The Mary Tudor Pearl Unveiled

The Mary Tudor Pearl Unveiled

This year, jewellery exhibitor Symbolic & Chase will be showcasing an extraordinary jewel from European Royal history– The Mary Tudor Pearl. The Renaissance pearl surfaced in 2004, having been lost since the late 16th century, and can be dated back to 1526. It measures 258.12 grains (64.5 carats, 69.8 carats with its diamond cap) making it the third largest well-formed natural pearl documented today.
MP 1234

Between 1526 and 1539 the pearl entered into the outstanding jewellery collection of the Empress Isabella of Portugal (1503-1539), either as a diplomatic gift or by the Empress purchasing it. When the Empress died in 1539 the pearl was inherited by her daughter, Juana of Austria (1535-1573). Following a short marriage to Prince John of Portugal (1537 – 1554), Juana returned to Spain to assume regency for her brother, Philip II. The pearl became part of Philip’s dowry for his new bride, Mary Tudor (1516-1558), after whom the pearl has been christened.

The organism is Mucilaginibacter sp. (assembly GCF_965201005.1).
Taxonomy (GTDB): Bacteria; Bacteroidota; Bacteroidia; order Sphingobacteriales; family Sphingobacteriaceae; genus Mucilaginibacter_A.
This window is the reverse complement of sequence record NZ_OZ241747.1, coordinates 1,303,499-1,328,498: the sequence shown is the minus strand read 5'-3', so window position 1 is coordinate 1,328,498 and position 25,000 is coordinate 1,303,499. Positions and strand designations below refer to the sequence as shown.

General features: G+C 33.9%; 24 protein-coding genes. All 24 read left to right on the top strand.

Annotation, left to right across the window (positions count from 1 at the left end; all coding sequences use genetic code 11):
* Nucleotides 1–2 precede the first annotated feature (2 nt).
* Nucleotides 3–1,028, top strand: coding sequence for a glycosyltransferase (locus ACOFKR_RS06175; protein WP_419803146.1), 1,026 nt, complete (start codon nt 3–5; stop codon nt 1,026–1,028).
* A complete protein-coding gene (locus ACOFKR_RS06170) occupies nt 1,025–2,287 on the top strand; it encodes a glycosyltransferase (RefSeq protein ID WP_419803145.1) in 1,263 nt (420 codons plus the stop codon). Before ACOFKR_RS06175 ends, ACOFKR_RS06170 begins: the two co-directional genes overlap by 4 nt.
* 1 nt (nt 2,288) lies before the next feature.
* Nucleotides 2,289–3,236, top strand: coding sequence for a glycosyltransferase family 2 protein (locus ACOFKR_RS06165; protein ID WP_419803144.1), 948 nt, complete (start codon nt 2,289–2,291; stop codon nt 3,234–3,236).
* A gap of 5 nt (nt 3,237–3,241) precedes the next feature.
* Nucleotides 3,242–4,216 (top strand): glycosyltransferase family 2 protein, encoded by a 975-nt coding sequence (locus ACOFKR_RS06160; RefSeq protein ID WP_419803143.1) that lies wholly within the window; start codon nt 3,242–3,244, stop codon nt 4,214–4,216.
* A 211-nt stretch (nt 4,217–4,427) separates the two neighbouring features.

It is an outstanding asymmetrical drop-shaped pearl that was much admired by the Tudor courts and is featured in Royal portraiture of Mary Tudor, namely ‘Mary Tudor, Queen of England, second wife of Felipe II’ by Anthonis Mor at the Museo del Prado and ‘Queen Mary I’ by Hans Eworth, which has been included below courtesy of The Bridgeman Art Library. A similar painting by Hans Eworth of Queen Mary I also hangs at the National Portrait Gallery.

Read entire article about Mary Tudor's pearl here.

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